Emma Clement, an Industrial Engineer here at Tharsus, talks about her career in manufacturing engineering, her inspirations, and the driving forces behind her vocational choices.
Emma was a student at Durham School for Girls and always had a passion for anything to do with space; she revelled in maths and physics lessons.
At 13, Emma took part in the Space Competition hosted by the Centre for Life. It was her appetite for space and science which led her and her team to win the Secondary School Category at the North East Regional Finals. There is a long tradition of engineering within Emma’s family. Her father is a production engineer and her uncle is a civil engineer.
Emma said: “My family was my biggest influence when choosing a career in engineering. The majority of my peers chose medicine, psychology and bio-medical research.
“If I had not been brought up in a family of engineers then I would have a very different perception of careers within manufacturing. Engineering is not perceived as a highly skilled career or a viable choice for a girl.”
So when did she realise that she was destined for a career in manufacturing engineering?
“One of my earliest memories of being interested in manufacturing was the children’s TV series ‘Come Outside’ where the two main characters, Aunt Mabel and her dog Pippin, go on adventures in an aeroplane to learn about the world around them and how things are made,” explained Emma.
“In one episode the characters visited a toothpaste factory and explained how the stripes were put into the tubes.”
Since then Emma has been an avid enthusiast of all things STEM. She was selected by Newnham College, one of the three remaining all girls’ colleges at Cambridge University to study Manufacturing Engineering Tripos with the Institute for Manufacturing (IfM) following two years studying general engineering. Emma graduated with a master’s degree and, following graduation, was offered a job with Tharsus Vision, Blyth, in August 2015.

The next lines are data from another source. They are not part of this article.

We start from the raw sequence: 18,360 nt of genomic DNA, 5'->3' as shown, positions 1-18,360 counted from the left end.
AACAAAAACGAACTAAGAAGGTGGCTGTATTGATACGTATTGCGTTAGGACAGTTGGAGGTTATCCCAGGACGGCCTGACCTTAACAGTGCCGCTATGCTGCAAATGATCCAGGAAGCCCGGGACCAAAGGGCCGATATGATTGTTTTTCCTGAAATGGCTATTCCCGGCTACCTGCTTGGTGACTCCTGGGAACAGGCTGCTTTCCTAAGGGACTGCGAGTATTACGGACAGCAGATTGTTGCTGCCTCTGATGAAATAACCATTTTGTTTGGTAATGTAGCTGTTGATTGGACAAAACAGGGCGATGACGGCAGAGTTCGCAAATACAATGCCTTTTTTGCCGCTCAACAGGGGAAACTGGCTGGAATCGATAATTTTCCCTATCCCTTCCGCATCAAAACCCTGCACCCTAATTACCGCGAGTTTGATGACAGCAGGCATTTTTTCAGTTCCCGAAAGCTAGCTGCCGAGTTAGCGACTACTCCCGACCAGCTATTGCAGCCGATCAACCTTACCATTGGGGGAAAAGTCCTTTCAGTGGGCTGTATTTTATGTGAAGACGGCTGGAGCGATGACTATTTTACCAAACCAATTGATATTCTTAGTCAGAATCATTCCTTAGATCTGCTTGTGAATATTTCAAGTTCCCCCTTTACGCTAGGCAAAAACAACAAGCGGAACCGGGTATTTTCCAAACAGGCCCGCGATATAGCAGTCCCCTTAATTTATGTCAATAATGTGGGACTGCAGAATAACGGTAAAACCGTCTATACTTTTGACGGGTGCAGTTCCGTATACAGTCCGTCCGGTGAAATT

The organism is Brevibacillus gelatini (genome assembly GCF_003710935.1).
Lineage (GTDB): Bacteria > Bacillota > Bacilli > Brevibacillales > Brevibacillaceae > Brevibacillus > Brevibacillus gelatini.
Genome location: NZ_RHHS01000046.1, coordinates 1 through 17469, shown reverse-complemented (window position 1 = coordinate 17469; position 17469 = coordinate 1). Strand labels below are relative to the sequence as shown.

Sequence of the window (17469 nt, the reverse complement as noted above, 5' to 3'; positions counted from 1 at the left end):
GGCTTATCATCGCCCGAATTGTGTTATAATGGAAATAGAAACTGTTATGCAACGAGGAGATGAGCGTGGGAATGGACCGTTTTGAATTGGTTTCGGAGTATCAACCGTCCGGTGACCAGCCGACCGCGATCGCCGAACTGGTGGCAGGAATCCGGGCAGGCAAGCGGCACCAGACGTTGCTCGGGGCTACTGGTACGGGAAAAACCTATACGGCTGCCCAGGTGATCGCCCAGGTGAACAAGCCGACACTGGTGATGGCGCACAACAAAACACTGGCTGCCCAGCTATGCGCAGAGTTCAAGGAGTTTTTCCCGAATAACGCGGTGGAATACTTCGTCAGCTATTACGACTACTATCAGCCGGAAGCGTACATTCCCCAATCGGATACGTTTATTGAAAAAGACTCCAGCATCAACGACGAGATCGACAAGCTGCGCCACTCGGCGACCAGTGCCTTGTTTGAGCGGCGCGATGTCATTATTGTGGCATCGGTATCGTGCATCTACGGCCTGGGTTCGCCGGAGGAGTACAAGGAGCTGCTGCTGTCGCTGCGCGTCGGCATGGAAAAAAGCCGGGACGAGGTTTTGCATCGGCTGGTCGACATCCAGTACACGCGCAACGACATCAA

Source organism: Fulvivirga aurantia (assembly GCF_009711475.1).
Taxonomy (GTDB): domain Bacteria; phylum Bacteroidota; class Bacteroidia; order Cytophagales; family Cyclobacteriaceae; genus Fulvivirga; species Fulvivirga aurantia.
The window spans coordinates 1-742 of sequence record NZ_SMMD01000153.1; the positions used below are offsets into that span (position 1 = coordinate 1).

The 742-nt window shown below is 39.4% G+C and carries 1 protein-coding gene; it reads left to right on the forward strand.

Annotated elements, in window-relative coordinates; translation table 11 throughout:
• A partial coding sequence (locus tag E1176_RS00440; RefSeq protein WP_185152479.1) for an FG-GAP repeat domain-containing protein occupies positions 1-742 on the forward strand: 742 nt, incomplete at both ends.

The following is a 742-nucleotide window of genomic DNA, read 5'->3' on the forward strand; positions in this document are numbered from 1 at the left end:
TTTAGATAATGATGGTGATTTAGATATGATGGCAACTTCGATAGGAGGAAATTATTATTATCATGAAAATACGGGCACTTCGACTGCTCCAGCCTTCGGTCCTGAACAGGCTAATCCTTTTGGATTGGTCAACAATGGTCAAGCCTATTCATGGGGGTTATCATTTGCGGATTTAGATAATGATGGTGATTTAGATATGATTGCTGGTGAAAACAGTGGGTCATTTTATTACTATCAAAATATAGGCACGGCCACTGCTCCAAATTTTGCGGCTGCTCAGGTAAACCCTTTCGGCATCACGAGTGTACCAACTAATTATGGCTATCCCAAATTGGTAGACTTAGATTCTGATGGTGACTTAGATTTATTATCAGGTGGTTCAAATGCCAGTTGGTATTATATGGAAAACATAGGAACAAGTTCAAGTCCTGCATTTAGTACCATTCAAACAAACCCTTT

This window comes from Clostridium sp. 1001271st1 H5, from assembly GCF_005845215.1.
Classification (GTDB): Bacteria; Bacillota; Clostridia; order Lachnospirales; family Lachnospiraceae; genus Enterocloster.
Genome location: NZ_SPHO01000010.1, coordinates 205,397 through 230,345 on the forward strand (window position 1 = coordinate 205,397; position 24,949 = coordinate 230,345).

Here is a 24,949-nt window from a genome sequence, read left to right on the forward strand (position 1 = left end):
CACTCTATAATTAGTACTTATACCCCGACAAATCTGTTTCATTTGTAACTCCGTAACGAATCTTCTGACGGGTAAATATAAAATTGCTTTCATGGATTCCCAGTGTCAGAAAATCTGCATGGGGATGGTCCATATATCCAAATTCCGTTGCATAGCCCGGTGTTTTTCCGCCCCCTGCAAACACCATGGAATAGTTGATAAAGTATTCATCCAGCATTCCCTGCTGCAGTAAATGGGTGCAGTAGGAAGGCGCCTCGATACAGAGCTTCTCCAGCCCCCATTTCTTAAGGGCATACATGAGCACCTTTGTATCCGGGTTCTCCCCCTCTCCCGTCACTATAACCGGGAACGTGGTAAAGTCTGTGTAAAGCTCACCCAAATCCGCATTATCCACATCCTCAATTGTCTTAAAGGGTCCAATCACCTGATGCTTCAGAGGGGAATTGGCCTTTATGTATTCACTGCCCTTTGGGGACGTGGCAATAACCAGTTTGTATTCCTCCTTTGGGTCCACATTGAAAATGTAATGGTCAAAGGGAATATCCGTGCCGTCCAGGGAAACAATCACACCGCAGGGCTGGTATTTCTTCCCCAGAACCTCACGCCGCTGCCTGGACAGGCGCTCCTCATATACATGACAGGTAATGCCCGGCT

Tharsus Group is the UK’s leading developer and manufacturer of electromechanical and automated products for some of the UK’s most innovative companies – many of which are exported around the world.
In her role at Tharsus, Emma supports the production and engineering managers to improve efficiency and safely bring new products to line. She said: “The role is not just about applying science but working closely with people and processes to find solutions.”
So what’s next for her?
“I am studying to become a Chartered Engineer (CEng) and Tharsus is supporting this,” Emma said. “I’m keen to continue participating and supporting primary engineering initiatives in the local community.
“If it had not been for my family’s influence I may have taken a very different path. I think more can be done to generate interest in STEM as a profession. More schools should visit factories as well as farms and museums.”
This article was originally published in the NE Manufacturers’ League Q3 supplement.
If you enjoyed reading this, you may wish to read our interview with our Head of HR Kerry Patterson on getting more women into STEM.